The first two months of 2014 are all but done, and there is only a little more than eight months left until the midterm elections. The House is projected to remain Republican. In the Senate, the seats up for election are currently split between 21 Democratic seats and 15 Republican seats. This difference in open Senate seats, combined with a midterm election, a sluggish economy, and the decline of President Obama's international performance creates an opportunity for the Republicans to potentially pick up the Senate.

February 27, 2014 | Jackie Gingrich Cushman | Columnists


Looking to the past, present and future

Every species has a past, present and a future. Those three words have been uttered since ancient times.

February 25, 2014 | Dorothy Piedrahita Columnist | Columnists


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Archive By Section - Columnists


Lost in transition

Rats. It looks as though I have not been selected to be a member of Gov.-elect Nathan Deal's transition team.

November 17, 2010 | Dick Yarbrough | Columnists


The News at your doorstep

It's easy to become deskbound at the workplace, but Saturday, The Covington News hit the road.

November 17, 2010 | Tharon Giddens | Columnists


The 2012 Campaign starts here

Georgia's recent gubernatorial race was a no-win situation. I pretty much felt that I was choosing between the lesser of two evils.

November 14, 2010 | Nat Harwell | Columnists


Hard times call for joint efforts

Yes, it's bad out there. People are hurting. Families are in crisis. No job, no home, no food. On a recent Monday, the clients' waiting room at the Community Food Pantry was standing-room only. FaithWorks just next door has cut its days of operation back due to the lack of financial resources to help more folks with rent and utilities.

November 14, 2010 | By Bob Furnad | Columnists


Terrorists are just criminals

Until the recent FedEx terrorism scare I never realized how cheap and easy it is to be an international terrorist.

November 12, 2010 | Patrick Durusau | Columnists


Power of one just isn’t enough

The power of one" is almost a modern-day mantra.

November 12, 2010 | By Barbara Morgan | Columnists


It’s Southern pride, battered and fried

My hero and professional role model, Chicago Tribune's Mike Royko, had an astounding piece recently. According to Royko, at an auto plant in Normal, Illinois, an executive asked the company that ran the plant's cafeteria to offer some more variety.

November 10, 2010 | Lewis Grizzard | Columnists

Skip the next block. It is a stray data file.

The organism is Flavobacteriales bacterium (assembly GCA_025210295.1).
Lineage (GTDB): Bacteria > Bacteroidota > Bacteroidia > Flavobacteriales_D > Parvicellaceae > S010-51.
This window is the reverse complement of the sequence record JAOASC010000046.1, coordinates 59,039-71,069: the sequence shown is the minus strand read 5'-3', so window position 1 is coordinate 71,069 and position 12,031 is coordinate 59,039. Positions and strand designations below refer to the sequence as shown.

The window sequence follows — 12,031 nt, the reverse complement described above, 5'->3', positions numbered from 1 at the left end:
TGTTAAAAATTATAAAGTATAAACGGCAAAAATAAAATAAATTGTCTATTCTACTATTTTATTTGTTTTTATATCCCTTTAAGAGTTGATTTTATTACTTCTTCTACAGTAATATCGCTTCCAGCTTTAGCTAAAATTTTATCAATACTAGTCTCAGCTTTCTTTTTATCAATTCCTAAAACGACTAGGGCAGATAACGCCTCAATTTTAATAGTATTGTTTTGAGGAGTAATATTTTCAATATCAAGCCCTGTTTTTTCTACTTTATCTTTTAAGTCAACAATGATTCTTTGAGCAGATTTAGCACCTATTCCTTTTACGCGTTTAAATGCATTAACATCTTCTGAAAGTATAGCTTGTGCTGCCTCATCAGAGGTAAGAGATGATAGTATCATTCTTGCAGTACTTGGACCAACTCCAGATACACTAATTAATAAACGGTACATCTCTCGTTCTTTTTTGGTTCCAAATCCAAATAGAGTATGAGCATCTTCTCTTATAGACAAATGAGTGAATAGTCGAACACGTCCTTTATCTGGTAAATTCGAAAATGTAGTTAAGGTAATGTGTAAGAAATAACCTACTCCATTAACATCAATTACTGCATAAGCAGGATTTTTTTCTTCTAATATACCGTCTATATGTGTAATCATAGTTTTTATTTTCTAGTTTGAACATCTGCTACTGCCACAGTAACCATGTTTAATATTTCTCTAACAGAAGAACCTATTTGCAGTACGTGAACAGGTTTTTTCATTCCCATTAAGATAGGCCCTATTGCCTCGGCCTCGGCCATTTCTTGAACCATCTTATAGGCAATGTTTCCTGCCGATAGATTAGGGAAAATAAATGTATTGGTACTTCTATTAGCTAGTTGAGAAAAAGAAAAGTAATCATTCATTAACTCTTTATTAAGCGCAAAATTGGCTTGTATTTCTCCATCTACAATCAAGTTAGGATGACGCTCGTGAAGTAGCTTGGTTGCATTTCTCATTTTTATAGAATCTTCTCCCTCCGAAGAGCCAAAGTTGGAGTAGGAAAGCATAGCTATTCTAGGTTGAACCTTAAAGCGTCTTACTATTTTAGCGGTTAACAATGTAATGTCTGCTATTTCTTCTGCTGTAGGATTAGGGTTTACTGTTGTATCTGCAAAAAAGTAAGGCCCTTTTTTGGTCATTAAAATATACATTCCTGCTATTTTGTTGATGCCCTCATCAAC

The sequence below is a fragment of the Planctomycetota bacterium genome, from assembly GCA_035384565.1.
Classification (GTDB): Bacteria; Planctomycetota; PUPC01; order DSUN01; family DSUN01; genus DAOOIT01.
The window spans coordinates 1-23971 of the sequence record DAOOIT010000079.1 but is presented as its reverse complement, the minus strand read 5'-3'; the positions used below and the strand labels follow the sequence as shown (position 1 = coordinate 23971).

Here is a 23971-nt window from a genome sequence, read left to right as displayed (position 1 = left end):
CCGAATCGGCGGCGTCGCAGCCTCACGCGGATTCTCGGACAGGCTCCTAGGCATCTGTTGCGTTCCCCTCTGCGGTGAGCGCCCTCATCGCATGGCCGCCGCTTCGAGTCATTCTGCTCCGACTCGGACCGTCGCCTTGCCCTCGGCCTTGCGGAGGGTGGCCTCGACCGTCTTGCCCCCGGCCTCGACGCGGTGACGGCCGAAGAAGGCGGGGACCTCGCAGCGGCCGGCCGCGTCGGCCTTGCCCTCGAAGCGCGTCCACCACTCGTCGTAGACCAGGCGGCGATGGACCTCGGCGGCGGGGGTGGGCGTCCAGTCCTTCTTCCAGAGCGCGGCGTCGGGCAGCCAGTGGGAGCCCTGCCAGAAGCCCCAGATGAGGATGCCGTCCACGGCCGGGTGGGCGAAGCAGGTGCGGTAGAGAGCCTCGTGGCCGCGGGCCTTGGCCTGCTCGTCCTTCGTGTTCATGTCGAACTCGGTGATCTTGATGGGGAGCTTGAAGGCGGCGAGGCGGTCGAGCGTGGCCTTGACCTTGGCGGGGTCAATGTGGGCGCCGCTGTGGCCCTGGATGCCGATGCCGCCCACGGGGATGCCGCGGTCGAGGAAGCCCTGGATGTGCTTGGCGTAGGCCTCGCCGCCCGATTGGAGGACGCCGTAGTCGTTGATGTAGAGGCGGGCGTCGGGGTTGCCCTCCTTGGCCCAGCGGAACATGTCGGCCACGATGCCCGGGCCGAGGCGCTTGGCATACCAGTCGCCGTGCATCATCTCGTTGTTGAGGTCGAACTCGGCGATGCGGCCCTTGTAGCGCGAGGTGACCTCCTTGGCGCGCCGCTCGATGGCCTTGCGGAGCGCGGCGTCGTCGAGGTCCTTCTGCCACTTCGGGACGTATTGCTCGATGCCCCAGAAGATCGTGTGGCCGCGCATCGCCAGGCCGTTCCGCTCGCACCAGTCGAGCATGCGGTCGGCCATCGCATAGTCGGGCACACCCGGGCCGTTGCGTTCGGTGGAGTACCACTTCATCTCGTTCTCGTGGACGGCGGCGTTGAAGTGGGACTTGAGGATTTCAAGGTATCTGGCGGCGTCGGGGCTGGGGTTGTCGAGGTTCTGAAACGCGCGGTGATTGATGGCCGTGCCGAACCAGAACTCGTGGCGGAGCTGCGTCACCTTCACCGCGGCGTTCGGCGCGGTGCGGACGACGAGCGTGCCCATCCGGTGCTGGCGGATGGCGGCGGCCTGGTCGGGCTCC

The man’s guide to the laundry room

The washer and dryer are two of the biggest and most dangerous machines anyone can own. So, why do most guys avoid the laundry room like they avoid a Tupperware party? I think it's because most men don't see the washer and dryer as "power tools." Well, that's got to change. Our wives would appreciate some help with the laundry, so I'm going to teach you how to operate those gigantic monsters.

November 10, 2010 | David McCoy | Columnists


What will it take to fix our borders?

The next time the illegal immigration advocates start whining about the poor Mexican workers coming into the United States to "do jobs we won't do" and to "make a better life for their families," please inform them that the porous borders between lawless Mexico and the U.S. are also letting in drugs at a scale almost beyond description and that Atlanta is a major distribution hub for the hombres.

November 10, 2010 | Dick Yarbrough | Columnists


Father knows best on election

My first election memory is from 1974, when I was 7. President Nixon had recently resigned, succeeded by Gerald Ford. The Democratic Party picked up 49 seats in the House for a total of 291. In the Senate, the Democrats picked up four seats for 61 total. But for me, my memories are more personal. My father, Newt Gingrich, lost his first run for the Sixth Congressional District in Georgia.

November 07, 2010 | Jackie Gingrich Cushman | Columnists


Of Alvin York and Armistice Day

One of the most unforgettable people I ever encountered was my eighth grade American history teacher. In 1964, Greensboro was so tiny that all grades were housed on the same campus, so he was familiar to everyone. But not until I was 13, and in his class, did I get to know a Tennessean with some Indian blood in him, Mr. G. M. Charles.

Now, the whole town knew Mr. Charles as assistant principal and football coach. But he was startling in appearance to young people, as his Indian features were exaggerated by the effects of an automobile wreck which ...

November 06, 2010 | Nat Harwell | Columnists


Politicians deserve a time-out

Let's say your side or candidate won or lost last Tuesday. Aren't you just a little bit embarrassed by what it took to win or lose this election?

November 05, 2010 | Barbara Morgan Columnist | Columnists


Is Obama anti-business?

The claims that President Obama is "anti-business" during the recent elections surprised me.

November 04, 2010 | Patrick Durusau | Columnists


Y'all come: We want to hear from you

I write better than I talk, which is a good thing, considering how I make a living.

November 02, 2010 | Tharon Giddens | Columnists


Our thoughts... Some thoughts

There was much happening in the news this week. Here are some of our observations:

October 31, 2010 | Staff Report | Columnists